Ukrainian Skaters trying to continue their life and career at home and abroad
Ukrainian Skaters trying to continue their life and career at home and abroad. The emotive performances of Ukrainian skaters Oleksandra Nazarova/Maksym Nikitin, Ivan Shmuratko, and Sofiia Holichenko/Artem Darenskiy at the ISU World Figure Skating Championships 2022 in Montpellier in March last year moved hundreds of thousands of people in the arena and on television (FRA).
Skaters had left their war-torn homeland to perform in France and spread their message of courage and warning.
Russian-initiated hostilities in Ukraine have continued for three months. More than a million Ukrainians have been forced to flee their homes as a result of the conflict. Despite the dangers, some Ukrainian athletes have returned home despite the exodus to Europe. In the last several months, more than 100 skaters have fled the country and have taken up residence in countries around Europe ranging from Poland and Germany all the way down to Denmark, Estonia, and Romania.
Most skaters, no matter where they are in the world, want to keep training and preparing for the upcoming season, no matter where they are.
That’s true for Beijing 2022 Olympic Winter Games and ISU World Championships participants as well. Nazarova/Nikitin was invited to join the “Dancing on Ice” TV show in Romania as a choreographer for a month following the World Championships. Nikitin said, “This show helped Ukraine a lot.” “We had never done anything like this before, so it was a whole new experience for us.” For the show’s participants, the Skaters produced five unique programs each week. In Vienna, the Ice Dancers assisted their coach Galina Churilova in choreographing routines for the Ukrainian Junior couples in their training group after a month’s training had concluded.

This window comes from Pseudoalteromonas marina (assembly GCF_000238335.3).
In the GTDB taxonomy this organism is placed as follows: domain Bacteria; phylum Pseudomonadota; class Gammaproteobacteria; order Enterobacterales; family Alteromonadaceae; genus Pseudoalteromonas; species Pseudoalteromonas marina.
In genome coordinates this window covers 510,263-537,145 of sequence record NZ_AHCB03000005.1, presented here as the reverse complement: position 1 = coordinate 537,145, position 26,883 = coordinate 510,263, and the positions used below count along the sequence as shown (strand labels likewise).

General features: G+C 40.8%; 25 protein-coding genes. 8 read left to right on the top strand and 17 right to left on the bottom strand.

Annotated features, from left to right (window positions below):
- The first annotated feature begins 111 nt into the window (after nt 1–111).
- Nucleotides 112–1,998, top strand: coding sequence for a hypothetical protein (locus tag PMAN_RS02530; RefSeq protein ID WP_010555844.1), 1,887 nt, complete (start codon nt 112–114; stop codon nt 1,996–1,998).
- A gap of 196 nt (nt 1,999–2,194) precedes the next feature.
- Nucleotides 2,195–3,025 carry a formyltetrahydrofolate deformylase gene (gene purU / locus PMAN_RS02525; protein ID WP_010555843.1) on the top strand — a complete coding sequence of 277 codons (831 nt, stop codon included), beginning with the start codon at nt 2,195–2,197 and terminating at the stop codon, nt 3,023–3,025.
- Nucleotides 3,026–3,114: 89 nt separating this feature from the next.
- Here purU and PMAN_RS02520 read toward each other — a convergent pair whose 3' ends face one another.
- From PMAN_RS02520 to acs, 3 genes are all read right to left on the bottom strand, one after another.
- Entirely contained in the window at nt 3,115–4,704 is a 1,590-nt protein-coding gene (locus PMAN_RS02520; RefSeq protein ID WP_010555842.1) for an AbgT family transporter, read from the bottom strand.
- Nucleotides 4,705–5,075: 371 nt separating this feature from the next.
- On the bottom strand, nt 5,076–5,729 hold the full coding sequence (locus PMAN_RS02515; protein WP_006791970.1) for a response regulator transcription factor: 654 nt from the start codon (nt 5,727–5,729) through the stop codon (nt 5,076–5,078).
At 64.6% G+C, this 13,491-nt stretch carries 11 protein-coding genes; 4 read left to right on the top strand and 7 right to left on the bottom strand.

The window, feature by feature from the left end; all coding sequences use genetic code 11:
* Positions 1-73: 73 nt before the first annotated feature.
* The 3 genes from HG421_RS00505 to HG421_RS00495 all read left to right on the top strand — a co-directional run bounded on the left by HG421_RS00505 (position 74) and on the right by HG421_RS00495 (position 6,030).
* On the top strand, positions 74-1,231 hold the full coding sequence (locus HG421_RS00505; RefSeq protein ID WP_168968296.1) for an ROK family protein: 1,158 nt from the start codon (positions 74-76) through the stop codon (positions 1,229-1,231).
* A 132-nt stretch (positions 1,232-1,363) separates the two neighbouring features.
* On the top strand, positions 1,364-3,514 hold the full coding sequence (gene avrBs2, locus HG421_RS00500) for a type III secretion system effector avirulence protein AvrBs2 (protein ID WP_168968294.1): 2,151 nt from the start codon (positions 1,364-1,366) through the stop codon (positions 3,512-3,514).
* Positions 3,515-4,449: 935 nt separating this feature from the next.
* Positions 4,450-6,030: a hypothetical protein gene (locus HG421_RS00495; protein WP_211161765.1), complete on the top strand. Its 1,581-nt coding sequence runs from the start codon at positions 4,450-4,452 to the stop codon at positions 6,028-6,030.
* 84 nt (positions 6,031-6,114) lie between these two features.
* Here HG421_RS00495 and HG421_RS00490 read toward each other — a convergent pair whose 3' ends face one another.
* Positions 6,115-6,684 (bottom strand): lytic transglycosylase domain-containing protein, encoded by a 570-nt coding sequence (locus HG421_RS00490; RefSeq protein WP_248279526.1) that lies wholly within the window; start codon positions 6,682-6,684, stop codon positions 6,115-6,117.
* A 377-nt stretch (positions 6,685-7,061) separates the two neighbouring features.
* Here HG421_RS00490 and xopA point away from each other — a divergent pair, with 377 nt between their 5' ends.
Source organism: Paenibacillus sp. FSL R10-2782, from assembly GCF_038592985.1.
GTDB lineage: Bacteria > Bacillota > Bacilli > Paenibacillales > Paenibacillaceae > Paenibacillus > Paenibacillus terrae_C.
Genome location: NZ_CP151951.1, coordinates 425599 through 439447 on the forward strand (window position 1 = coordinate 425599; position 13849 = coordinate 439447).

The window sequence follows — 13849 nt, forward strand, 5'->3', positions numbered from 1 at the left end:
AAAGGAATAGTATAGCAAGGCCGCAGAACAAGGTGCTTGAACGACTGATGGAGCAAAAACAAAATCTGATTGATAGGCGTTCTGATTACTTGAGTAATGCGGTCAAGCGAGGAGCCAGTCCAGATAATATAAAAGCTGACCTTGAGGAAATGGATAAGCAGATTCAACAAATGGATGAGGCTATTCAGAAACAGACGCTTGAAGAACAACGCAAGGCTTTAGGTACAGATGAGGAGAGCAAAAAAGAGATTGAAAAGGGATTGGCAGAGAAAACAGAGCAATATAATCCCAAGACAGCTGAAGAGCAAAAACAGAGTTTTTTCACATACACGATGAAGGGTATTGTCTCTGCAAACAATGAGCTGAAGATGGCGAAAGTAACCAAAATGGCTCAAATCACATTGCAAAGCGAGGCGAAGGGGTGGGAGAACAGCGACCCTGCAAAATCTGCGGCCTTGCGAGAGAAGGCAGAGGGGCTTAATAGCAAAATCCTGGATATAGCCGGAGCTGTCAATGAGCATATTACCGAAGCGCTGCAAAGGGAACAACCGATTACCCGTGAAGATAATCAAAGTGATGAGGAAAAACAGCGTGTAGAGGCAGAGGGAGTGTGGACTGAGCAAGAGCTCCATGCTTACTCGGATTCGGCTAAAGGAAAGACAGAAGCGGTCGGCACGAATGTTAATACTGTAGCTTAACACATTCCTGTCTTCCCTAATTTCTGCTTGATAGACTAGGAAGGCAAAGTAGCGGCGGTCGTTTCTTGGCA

While in Japan, Nazarova/Nikitin, who hails from Kharkiv, Ukraine, was invited to perform with luminaries such as Yuzuru Hanyu (JPN) till the end of June.
There are many things to see and do, and the atmosphere is wonderful. We are appreciative of the chance we have been given. For three days in four different cities, we gave three performances each day. In the words of Nikitin, “Japan is very essential to every skater.” While competing, the two Ukrainian skaters received a lot of encouragement from the crowds. “There were a growing number of fans waving Ukrainian flags during each performance. We’ve had a lot of messages from individuals on Instagram, and there were even some people who didn’t obtain tickets but showed up anyway to hand out Ukrainian flags.
In addition, there were several banners, which was a lovely touch. As a result, we were buoyed up. Many of our favorite songs from Worlds were playing in shopping centers around the country. The other cast members were also incredibly supportive. It was an offer of assistance, and they inquired as to what they might do. “Everyone understands quite well what is occurring, therefore there is probably not a single person in the globe who is not ready to help or at least show compassion,” Maksym Nikitin said. There is still no firm decision on where Nazarova/Nikitin will go or what they will do when they return to Europe.